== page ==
Modern wildlife management was born from hunting and trapping needs, and trapping today is still needed for wildlife research, population management, and as a recreational activity that gets people outdoors and interested in wildlife. But times, they are a’changing, and controversies are arising around trapping. Many wildlife professionals shy away from trapping-related discussions because it is considered a controversial wildlife management technique. Yet, it is essential that wildlife professionals understand the diverse ways that regulated trapping provides environmental & social benefits.
This workshop will help you understand trapping in today’s times, learn to utilize trapping, and also how to talk about it with other wildlife professionals and the public. Participants will leave with scientifically sound information & be trained in skills that will make them effective communicators on this subject.
When: July 13 9-5
Where: Deschutes National Forest Supervisor’s Office, 63095 Deschutes Market Road, Bend, OR 97701
To register, log in to your member account! The event should be listed for you after you log in. You can also go directly to the registration page. This event is FREE thanks to a grant from the Max McGraw Wildlife Foundation. Spots are limited, so sign up and secure your seat!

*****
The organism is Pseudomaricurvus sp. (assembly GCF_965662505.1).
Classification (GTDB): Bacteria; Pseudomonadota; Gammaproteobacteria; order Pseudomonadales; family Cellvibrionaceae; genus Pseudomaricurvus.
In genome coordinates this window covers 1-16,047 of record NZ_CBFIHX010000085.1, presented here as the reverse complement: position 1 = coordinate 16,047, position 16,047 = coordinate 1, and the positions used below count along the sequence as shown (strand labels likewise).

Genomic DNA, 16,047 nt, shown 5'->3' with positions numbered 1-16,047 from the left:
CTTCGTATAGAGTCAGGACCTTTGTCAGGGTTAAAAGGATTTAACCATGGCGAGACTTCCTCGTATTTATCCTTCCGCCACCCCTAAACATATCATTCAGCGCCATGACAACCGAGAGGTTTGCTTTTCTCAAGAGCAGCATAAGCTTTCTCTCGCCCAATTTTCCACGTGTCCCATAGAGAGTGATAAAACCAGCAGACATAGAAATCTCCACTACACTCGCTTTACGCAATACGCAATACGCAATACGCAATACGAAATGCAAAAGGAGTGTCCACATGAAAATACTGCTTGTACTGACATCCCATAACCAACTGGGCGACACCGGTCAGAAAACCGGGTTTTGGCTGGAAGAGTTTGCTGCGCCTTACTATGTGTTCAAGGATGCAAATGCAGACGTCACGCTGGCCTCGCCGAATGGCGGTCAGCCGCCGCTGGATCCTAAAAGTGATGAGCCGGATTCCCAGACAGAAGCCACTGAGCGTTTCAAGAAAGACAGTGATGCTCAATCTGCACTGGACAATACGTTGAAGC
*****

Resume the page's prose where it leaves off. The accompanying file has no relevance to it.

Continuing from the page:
Note! Travel grants are available! Contact Bryant White (BWhite@fishwildlife.org) for details!
NOTE! WORKSHOPS HAVE BEEN CANCELED! If you registered for a workshop ORTWS treasurer will be in touch regarding refund.
There are three workshops offered on Wednesday, April X from 8-12 AM in conjunction with the Annual Meeting. In keeping with the meeting theme of “Common Goals, Common Ground, Common Solutions” ORTWS is pleased to present Forestry 101, Wildlife 101, and Getting a Government Job.
Are you a wildlifer surrounded by forestry lingo? Then Forestry 101 is for you! Scroll down for the workshop description.
Are you a forester befuddled by all the wildlife lingo? Then Wildlife 101 is for you!
Always dreaming of a government job? Then Getting a Government Job is for you!
To register, join us at the Annual Meeting!
WORKSHOP CANCELED 4/20/2015
Forestry & Silviculture for Biologists in the Northwest
This workshop is an introduction (or refresher) to biologists working on forestry issues, but not trained in forestry. This workshop will define forestry terms and concepts so attendees understand forestry discussions and can estimate parameters of interest in the office or in the field. This should help participants visualize forest conditions from written descriptions and to provide comments on forest-management proposals.
- Common Terms and Definitions
- Principles of Tree Growth
- Forest Classification and Site Quality
- Characteristics of Tree Species
- Stand Development and Competition
- Stocking and Stand Density
- Basic Measurements of Trees and Stands
- Common Considerations in Management and Harvest
To register, join our Annual Meeting!